IMDb > Code 46 (2003)
Code 46
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Code 46 (2003) More at IMDbPro »

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Overview

User Rating:
6.3/10   16,739 votes »
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Up 9% in popularity this week. See why on IMDbPro.
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Contact:
View company contact information for Code 46 on IMDbPro.
Release Date:
7 May 2004 (Italy) See more »
Genre:
Tagline:
In the future...love is a dangerous game. See more »
Plot:
A futuristic 'Brief Encounter', a love story in which the romance is doomed by genetic incompatibility. Full summary » | Full synopsis »
Plot Keywords:
Awards:
4 wins & 10 nominations See more »
NewsDesk:
(39 articles)
Om Puri’s Long ‘Journey’
 (From Variety - Film News. 8 August 2014, 6:21 PM, PDT)

The Railway Man review: a derailment on the line
 (From FlickFilosopher. 17 April 2014, 7:29 AM, PDT)

Divergent | Review
 (From ioncinema. 20 March 2014, 5:00 AM, PDT)

User Reviews:
It makes you wonder where all the ordinary grown-ups come from. See more (146 total) »

Cast

  (in credits order) (complete, awaiting verification)

Tim Robbins ... William Geld

Togo Igawa ... Driver

Nabil Elouahabi ... Vendor

Samantha Morton ... Maria Gonzales
Sarah Backhouse ... Weather Girl
Jonathan Ibbotson ... Boxer

Natalie Mendoza ... Sphinx Receptionist

Om Puri ... Bahkland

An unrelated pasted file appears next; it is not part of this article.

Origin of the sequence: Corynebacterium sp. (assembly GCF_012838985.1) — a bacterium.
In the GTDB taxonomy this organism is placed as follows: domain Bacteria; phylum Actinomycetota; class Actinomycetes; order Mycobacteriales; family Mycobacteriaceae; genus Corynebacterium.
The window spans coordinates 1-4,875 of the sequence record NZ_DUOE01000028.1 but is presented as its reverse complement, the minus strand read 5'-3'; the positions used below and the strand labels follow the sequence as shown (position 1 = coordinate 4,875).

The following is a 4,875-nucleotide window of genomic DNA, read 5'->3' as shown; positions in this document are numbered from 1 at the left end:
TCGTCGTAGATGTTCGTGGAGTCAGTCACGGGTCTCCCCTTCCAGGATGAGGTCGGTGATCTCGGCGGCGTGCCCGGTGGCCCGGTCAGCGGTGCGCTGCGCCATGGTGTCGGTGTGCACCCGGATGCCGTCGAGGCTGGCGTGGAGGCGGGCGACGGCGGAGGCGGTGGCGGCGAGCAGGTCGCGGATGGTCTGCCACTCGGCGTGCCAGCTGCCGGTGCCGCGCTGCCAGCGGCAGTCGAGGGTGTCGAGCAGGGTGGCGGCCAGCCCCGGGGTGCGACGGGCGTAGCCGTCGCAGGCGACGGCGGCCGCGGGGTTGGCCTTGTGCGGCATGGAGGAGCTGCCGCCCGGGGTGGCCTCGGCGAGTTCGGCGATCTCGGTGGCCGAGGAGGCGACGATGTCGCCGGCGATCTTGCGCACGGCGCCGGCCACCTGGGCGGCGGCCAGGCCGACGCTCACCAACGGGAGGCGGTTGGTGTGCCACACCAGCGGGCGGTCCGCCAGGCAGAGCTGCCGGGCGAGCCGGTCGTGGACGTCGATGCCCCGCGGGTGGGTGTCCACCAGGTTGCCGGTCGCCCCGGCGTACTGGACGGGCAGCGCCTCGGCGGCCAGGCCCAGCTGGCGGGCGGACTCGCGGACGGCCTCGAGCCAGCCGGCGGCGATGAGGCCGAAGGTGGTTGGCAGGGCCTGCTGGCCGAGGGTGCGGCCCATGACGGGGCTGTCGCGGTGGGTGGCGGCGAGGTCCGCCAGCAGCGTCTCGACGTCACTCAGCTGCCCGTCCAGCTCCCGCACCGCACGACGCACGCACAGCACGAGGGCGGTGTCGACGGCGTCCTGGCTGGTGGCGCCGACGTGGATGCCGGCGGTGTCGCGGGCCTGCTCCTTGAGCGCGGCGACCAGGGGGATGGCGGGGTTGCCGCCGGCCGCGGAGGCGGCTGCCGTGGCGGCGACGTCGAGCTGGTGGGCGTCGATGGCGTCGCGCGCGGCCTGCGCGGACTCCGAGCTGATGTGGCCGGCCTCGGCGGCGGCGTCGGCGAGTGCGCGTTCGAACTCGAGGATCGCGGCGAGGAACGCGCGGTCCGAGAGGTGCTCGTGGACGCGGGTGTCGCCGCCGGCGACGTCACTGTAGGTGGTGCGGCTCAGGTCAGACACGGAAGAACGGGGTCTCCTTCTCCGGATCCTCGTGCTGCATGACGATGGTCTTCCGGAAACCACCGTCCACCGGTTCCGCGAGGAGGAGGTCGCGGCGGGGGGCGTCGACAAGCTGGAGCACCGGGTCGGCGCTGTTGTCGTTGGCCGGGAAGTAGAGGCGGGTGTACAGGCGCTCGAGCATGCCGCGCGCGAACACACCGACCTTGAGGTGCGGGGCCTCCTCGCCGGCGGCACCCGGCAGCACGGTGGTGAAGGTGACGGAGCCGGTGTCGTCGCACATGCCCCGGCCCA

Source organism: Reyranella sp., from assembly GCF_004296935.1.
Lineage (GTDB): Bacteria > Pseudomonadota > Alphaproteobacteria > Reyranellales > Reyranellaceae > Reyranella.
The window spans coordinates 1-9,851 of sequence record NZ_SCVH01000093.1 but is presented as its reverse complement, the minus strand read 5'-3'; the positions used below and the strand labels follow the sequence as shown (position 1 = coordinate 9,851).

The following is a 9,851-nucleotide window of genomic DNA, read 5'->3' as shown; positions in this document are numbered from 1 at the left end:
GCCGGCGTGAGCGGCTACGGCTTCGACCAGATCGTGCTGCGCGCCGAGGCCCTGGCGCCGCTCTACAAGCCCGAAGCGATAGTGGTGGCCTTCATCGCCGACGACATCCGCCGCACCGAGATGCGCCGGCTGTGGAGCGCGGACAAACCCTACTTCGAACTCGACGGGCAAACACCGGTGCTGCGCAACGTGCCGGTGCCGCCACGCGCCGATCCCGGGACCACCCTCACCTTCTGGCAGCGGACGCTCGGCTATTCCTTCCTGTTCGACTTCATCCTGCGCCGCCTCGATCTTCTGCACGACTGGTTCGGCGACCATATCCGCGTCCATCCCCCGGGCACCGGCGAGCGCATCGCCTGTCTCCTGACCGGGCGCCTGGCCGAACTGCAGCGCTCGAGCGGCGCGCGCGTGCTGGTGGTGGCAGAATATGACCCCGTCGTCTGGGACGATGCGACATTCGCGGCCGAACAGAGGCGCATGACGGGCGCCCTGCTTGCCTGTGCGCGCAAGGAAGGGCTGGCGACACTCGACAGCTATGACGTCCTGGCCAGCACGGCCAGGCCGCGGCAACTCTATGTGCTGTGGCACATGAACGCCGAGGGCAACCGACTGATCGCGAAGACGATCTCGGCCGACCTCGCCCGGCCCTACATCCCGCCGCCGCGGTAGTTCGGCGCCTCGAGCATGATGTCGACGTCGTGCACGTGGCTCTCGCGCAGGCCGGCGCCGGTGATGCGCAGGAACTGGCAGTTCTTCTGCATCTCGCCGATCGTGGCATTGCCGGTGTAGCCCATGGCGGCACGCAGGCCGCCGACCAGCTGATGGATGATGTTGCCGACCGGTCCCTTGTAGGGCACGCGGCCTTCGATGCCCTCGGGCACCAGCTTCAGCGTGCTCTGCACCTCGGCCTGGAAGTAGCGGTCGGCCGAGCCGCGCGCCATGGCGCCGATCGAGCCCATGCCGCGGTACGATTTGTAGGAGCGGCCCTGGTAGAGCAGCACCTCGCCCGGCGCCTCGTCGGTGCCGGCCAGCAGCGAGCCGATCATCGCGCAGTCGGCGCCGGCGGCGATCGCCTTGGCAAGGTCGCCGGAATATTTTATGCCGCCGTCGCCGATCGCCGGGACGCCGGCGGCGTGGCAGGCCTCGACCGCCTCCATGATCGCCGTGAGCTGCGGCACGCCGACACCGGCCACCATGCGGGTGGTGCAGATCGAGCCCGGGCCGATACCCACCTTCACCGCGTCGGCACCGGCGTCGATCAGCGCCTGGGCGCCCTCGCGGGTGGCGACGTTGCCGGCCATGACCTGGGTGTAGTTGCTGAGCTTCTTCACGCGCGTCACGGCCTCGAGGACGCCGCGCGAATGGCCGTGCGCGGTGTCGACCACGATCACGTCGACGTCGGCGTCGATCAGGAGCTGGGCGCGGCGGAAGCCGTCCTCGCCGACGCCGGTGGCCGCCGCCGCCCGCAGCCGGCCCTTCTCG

Emil Marwa ... Mohan

Nina Fog ... Wole
Bruno Lastra ... Bikku

Christopher Simpson ... Paul
Lien Nguyin ... Singer in Nightclub
David Fahm ... Damian Alekan

Jeanne Balibar ... Sylvie
Mick Jones ... Himself
Taro Sherabayani ... Jim

Nina Sosanya ... Anya
Shelley King ... William's Boss
Tuyet Le ... Apartment Security

Benedict Wong ... Medic

Nina Wadia ... Hospital Receptionist

Essie Davis ... Doctor
Teo-Wa Vuong ... Tester

Jennifer Lim ... Tester with Couple

Archie Panjabi ... Check In
Paul Barnes ... Man in Corridor
Louis Lin ... Sales Agent

Nabil Massad ... Jebel Ali Hotel Owner
Kerry Shale ... Clinic Doctor
rest of cast listed alphabetically:

Kristin Scott Thomas ... Williams's wife (uncredited)
Bernadette Jane Vanderkar ... Young Maria (uncredited)

Directed by
Michael Winterbottom 
 
Writing credits
(in alphabetical order)
Frank Cottrell Boyce  writer

Produced by
Andrew Eaton .... producer
Arti Gupta .... line producer
Robert Jones .... executive producer
Rosa Romero .... line producer
David M. Thompson .... executive producer
 
Original Music by
Stephen Hilton  (as The Free Association)
David Holmes  (as The Free Association)
 
Cinematography by
Alwin H. Küchler (director of photography) (as Alwin Kuchler)
Marcel Zyskind (director of photography)
 
Film Editing by
Peter Christelis 
 
Casting by
Wendy Brazington 
 
Production Design by
Mark Tildesley 
 
Art Direction by
Mark Digby 
Denis Schnegg 
 
Set Decoration by
Michelle Day 
 
Costume Design by
Natalie Ward 
 
Makeup Department
Konnie Daniel .... hair designer
Konnie Daniel .... makeup designer
Lesley Smith .... hair designer